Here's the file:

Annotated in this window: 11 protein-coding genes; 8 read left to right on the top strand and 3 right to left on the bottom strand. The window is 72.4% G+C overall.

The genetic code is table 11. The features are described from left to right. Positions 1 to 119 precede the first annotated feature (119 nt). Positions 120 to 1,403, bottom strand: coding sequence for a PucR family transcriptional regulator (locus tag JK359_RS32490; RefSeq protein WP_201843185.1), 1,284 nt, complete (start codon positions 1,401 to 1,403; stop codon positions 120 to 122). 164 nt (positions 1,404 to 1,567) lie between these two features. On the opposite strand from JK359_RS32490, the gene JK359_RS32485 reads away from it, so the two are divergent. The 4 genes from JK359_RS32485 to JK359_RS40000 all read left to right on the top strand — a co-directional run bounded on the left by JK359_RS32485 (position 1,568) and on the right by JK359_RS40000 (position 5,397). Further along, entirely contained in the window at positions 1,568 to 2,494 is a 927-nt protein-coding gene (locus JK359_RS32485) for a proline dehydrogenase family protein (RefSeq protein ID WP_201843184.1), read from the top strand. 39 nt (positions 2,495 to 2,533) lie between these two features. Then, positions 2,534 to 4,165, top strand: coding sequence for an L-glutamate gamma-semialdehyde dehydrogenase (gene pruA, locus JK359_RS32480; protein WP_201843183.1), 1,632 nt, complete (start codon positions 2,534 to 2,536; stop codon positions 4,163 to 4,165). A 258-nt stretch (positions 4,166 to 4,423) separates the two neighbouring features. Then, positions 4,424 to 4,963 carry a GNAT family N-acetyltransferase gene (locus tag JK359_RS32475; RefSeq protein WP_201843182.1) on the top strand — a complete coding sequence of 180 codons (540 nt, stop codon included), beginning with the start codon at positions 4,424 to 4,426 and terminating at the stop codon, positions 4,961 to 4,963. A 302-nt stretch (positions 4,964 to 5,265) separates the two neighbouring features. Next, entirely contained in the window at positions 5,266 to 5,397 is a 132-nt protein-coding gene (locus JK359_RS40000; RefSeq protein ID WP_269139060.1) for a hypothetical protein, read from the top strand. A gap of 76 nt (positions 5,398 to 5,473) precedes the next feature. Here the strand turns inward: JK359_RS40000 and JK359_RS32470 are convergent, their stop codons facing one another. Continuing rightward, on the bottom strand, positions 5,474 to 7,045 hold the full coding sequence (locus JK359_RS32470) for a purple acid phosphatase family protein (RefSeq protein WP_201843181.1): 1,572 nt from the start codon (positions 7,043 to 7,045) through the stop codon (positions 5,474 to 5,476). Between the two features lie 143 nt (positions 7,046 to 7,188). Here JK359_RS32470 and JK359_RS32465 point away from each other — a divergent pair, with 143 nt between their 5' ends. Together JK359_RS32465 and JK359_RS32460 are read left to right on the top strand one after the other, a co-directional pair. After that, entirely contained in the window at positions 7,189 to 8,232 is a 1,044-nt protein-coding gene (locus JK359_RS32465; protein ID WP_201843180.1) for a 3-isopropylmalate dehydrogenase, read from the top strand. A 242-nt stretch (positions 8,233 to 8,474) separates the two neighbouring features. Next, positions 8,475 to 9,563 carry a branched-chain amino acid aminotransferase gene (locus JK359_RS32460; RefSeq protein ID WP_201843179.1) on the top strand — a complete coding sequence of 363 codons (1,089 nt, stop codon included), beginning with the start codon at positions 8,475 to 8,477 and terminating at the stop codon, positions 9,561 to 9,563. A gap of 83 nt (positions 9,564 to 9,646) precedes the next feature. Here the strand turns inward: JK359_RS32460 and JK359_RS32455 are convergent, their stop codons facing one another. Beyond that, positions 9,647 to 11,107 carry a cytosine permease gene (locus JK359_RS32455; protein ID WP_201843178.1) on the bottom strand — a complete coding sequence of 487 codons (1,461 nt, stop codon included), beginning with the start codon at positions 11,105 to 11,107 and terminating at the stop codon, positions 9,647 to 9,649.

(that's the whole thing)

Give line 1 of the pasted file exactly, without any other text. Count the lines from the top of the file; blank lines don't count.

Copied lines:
Annotated in this window: 11 protein-coding genes; 8 read left to right on the top strand and 3 right to left on the bottom strand. The window is 72.4% G+C overall.